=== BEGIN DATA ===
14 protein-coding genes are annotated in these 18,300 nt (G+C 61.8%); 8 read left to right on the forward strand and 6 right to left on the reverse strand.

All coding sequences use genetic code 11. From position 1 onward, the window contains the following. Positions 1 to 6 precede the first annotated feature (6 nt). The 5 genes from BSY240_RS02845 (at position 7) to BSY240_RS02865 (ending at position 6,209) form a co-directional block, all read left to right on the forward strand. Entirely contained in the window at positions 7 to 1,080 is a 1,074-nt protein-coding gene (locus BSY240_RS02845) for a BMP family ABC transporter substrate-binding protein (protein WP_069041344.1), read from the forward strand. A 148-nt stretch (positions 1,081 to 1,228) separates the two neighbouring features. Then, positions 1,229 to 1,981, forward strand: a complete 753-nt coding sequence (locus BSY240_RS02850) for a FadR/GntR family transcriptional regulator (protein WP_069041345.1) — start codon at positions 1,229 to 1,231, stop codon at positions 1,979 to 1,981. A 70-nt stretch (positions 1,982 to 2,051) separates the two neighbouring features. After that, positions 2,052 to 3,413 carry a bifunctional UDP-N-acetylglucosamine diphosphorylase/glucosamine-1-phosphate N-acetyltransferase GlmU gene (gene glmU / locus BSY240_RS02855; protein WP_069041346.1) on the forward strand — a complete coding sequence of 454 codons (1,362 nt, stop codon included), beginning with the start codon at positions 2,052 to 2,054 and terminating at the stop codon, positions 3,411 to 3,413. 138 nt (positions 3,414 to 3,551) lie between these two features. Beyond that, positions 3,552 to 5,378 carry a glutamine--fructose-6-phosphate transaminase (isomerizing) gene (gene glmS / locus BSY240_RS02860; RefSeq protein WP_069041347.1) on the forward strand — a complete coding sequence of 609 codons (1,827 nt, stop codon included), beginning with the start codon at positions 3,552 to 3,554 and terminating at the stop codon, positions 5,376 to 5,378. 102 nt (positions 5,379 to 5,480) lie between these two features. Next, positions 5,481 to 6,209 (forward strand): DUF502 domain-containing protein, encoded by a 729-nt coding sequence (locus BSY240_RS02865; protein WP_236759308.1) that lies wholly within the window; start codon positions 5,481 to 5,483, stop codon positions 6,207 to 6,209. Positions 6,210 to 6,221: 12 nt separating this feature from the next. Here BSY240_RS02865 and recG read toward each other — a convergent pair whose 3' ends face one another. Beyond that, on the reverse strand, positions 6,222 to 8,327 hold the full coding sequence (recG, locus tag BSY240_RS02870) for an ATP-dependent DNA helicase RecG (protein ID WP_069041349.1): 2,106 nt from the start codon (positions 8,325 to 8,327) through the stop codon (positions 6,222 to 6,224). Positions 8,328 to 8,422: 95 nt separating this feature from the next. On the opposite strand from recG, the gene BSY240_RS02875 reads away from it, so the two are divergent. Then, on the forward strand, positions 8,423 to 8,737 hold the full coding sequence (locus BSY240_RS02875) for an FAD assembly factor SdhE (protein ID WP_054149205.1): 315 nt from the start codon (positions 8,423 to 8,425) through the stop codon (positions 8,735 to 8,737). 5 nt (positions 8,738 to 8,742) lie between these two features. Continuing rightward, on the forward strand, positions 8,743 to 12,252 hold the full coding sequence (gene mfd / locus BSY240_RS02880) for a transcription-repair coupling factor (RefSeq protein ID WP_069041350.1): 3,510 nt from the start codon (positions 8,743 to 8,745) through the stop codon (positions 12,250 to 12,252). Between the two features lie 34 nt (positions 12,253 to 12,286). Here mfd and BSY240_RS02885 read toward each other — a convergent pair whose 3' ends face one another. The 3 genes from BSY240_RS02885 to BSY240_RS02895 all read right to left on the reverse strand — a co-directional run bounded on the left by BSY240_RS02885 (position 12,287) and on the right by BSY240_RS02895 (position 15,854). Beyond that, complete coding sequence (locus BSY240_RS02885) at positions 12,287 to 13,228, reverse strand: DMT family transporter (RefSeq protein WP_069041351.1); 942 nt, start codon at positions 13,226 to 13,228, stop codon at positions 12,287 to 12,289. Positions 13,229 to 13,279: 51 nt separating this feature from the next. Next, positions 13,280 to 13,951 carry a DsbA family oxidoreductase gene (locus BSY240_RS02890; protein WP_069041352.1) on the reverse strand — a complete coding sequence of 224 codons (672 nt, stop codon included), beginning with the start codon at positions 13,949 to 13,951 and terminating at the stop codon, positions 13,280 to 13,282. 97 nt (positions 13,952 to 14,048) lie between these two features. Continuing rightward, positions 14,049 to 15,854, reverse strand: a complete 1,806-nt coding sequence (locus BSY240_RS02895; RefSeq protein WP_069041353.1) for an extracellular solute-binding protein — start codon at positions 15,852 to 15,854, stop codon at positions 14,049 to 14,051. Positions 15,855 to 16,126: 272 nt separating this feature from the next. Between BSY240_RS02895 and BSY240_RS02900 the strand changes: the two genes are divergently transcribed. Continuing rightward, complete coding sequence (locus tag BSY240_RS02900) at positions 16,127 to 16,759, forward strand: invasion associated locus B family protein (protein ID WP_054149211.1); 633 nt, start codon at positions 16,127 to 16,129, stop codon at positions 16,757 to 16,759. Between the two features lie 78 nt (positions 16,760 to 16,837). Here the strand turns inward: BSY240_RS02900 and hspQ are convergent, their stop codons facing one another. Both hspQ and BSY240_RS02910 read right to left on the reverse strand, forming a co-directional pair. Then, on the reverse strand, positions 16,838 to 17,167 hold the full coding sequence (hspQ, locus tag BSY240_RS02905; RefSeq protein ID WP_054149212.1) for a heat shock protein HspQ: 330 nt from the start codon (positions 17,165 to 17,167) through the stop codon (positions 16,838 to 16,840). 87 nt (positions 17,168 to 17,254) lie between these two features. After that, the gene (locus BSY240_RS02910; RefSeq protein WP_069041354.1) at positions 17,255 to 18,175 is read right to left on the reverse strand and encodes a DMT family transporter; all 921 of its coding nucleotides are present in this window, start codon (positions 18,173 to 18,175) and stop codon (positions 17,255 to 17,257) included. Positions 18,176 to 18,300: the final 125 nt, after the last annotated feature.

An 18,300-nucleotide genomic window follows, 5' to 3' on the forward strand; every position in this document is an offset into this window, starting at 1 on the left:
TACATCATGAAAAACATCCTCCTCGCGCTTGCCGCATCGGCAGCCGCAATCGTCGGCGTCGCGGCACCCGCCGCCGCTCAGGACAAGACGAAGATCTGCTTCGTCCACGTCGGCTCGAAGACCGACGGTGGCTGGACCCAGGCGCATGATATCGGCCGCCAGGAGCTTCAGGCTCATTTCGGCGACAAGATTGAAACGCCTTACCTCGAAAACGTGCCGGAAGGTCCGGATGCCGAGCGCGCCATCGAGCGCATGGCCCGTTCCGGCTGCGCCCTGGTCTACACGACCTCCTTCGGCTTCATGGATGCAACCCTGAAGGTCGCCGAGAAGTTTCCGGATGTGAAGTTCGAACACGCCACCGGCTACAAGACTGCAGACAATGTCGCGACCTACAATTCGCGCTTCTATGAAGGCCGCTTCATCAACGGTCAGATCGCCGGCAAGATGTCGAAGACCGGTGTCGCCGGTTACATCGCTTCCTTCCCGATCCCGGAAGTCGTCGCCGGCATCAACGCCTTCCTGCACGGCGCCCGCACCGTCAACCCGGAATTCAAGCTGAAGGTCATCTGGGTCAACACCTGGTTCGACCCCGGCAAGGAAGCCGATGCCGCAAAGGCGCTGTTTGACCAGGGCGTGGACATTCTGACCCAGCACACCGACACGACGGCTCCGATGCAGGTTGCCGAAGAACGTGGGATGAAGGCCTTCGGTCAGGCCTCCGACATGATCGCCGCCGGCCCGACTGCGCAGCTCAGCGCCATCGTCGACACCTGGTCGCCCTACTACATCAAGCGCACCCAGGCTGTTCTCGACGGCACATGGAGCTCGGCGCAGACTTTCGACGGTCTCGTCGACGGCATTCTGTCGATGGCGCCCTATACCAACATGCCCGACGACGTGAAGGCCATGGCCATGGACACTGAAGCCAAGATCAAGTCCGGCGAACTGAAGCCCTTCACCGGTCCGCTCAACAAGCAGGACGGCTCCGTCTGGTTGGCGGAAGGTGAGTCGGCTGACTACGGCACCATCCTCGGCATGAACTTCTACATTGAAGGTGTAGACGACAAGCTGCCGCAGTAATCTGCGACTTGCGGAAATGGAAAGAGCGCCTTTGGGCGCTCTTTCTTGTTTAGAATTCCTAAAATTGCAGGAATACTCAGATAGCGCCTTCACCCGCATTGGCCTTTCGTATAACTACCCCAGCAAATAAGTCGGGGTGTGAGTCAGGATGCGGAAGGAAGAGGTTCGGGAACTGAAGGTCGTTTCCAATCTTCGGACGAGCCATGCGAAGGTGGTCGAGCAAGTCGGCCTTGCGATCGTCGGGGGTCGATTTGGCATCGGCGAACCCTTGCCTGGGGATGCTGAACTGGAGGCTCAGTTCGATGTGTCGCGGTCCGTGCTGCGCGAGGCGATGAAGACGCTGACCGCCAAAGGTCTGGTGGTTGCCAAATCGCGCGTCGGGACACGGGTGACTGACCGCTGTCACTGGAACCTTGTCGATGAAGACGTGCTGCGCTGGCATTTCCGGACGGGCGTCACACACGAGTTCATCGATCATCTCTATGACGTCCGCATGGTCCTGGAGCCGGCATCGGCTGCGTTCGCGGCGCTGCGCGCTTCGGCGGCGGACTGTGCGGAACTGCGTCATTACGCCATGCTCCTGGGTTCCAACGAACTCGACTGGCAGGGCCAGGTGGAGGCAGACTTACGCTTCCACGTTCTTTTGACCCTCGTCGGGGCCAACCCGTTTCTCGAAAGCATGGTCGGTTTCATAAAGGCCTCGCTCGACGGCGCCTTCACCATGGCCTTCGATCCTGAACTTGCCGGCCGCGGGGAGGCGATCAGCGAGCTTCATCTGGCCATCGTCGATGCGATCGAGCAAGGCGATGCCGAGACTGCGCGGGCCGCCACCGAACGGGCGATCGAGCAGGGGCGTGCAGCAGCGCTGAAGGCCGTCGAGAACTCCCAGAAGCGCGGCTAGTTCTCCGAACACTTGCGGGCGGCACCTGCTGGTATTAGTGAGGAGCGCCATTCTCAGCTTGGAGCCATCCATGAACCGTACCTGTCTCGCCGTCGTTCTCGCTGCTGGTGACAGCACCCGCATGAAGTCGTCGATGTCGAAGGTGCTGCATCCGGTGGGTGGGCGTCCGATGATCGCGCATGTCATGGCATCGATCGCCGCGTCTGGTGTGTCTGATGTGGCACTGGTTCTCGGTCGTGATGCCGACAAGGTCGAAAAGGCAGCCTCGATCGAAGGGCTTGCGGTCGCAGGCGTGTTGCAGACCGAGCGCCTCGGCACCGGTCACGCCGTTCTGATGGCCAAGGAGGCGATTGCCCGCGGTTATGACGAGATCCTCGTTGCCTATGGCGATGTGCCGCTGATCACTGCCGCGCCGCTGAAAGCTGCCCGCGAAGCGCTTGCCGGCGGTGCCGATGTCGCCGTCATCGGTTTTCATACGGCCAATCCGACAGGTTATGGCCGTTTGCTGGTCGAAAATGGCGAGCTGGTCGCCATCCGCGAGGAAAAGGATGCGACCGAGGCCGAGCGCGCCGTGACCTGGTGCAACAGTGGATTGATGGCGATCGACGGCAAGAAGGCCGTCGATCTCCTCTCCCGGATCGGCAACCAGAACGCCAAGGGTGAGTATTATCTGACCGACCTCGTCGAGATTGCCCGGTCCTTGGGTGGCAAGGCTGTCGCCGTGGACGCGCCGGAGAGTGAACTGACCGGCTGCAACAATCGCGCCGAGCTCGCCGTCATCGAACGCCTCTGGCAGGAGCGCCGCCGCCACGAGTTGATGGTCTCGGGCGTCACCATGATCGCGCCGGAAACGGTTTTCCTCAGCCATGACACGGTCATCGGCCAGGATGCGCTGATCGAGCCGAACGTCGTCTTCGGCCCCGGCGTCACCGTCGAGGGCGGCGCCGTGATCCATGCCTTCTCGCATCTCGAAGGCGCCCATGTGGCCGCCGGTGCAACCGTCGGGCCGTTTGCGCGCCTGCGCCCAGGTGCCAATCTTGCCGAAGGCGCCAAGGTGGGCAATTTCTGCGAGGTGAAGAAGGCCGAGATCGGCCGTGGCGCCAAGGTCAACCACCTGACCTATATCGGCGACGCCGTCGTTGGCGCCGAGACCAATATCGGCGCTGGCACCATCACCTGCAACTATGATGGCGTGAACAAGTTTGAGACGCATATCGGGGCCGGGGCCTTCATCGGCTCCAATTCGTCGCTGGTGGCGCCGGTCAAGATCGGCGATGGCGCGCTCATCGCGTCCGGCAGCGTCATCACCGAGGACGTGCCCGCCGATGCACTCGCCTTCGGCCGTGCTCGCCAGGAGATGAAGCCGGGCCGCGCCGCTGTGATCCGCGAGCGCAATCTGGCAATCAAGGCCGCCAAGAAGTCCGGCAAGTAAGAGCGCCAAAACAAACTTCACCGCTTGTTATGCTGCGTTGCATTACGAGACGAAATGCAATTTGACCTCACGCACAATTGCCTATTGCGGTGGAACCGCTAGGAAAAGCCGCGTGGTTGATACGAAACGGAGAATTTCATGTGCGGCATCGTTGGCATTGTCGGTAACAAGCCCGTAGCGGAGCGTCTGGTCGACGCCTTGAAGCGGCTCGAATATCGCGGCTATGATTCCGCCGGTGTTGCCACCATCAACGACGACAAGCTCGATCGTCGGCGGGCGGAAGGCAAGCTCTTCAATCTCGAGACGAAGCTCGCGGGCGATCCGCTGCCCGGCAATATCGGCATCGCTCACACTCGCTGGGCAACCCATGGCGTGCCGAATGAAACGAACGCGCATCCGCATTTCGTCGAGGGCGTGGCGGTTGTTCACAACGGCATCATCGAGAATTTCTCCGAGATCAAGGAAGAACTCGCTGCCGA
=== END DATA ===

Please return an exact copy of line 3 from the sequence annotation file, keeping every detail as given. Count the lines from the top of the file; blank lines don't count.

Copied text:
An 18,300-nucleotide genomic window follows, 5' to 3' on the forward strand; every position in this document is an offset into this window, starting at 1 on the left: